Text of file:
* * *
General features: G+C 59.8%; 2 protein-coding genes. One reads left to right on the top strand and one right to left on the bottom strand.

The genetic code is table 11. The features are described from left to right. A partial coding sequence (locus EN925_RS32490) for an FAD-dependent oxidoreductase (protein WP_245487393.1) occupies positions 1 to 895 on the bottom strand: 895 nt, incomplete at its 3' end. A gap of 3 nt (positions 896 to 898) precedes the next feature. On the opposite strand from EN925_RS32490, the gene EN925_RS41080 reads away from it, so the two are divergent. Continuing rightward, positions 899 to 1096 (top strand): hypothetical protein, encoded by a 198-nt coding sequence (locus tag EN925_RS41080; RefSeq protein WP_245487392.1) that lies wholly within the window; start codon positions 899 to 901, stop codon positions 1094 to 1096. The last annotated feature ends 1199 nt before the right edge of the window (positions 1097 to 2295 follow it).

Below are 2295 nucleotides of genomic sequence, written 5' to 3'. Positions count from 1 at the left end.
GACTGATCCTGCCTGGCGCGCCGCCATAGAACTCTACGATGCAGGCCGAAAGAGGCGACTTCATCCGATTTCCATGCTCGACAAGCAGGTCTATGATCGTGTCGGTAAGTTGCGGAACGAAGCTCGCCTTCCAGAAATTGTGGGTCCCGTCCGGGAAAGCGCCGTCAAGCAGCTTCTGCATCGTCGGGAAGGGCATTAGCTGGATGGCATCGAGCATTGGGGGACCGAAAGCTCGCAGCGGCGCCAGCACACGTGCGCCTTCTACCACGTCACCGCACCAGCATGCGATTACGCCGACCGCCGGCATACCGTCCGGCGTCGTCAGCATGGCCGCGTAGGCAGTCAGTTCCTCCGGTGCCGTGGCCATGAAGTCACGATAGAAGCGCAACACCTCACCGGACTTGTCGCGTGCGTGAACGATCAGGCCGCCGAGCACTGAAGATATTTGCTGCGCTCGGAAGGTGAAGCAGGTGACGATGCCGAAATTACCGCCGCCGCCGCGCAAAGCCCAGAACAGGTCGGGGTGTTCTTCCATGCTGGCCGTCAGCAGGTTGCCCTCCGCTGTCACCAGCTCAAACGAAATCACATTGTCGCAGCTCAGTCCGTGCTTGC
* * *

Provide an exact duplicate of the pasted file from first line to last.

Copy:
General features: G+C 59.8%; 2 protein-coding genes. One reads left to right on the top strand and one right to left on the bottom strand.

The genetic code is table 11. The features are described from left to right. A partial coding sequence (locus EN925_RS32490) for an FAD-dependent oxidoreductase (protein WP_245487393.1) occupies positions 1 to 895 on the bottom strand: 895 nt, incomplete at its 3' end. A gap of 3 nt (positions 896 to 898) precedes the next feature. On the opposite strand from EN925_RS32490, the gene EN925_RS41080 reads away from it, so the two are divergent. Continuing rightward, positions 899 to 1096 (top strand): hypothetical protein, encoded by a 198-nt coding sequence (locus tag EN925_RS41080; RefSeq protein WP_245487392.1) that lies wholly within the window; start codon positions 899 to 901, stop codon positions 1094 to 1096. The last annotated feature ends 1199 nt before the right edge of the window (positions 1097 to 2295 follow it).

Below are 2295 nucleotides of genomic sequence, written 5' to 3'. Positions count from 1 at the left end.
GACTGATCCTGCCTGGCGCGCCGCCATAGAACTCTACGATGCAGGCCGAAAGAGGCGACTTCATCCGATTTCCATGCTCGACAAGCAGGTCTATGATCGTGTCGGTAAGTTGCGGAACGAAGCTCGCCTTCCAGAAATTGTGGGTCCCGTCCGGGAAAGCGCCGTCAAGCAGCTTCTGCATCGTCGGGAAGGGCATTAGCTGGATGGCATCGAGCATTGGGGGACCGAAAGCTCGCAGCGGCGCCAGCACACGTGCGCCTTCTACCACGTCACCGCACCAGCATGCGATTACGCCGACCGCCGGCATACCGTCCGGCGTCGTCAGCATGGCCGCGTAGGCAGTCAGTTCCTCCGGTGCCGTGGCCATGAAGTCACGATAGAAGCGCAACACCTCACCGGACTTGTCGCGTGCGTGAACGATCAGGCCGCCGAGCACTGAAGATATTTGCTGCGCTCGGAAGGTGAAGCAGGTGACGATGCCGAAATTACCGCCGCCGCCGCGCAAAGCCCAGAACAGGTCGGGGTGTTCTTCCATGCTGGCCGTCAGCAGGTTGCCCTCCGCTGTCACCAGCTCAAACGAAATCACATTGTCGCAGCTCAGTCCGTGCTTGC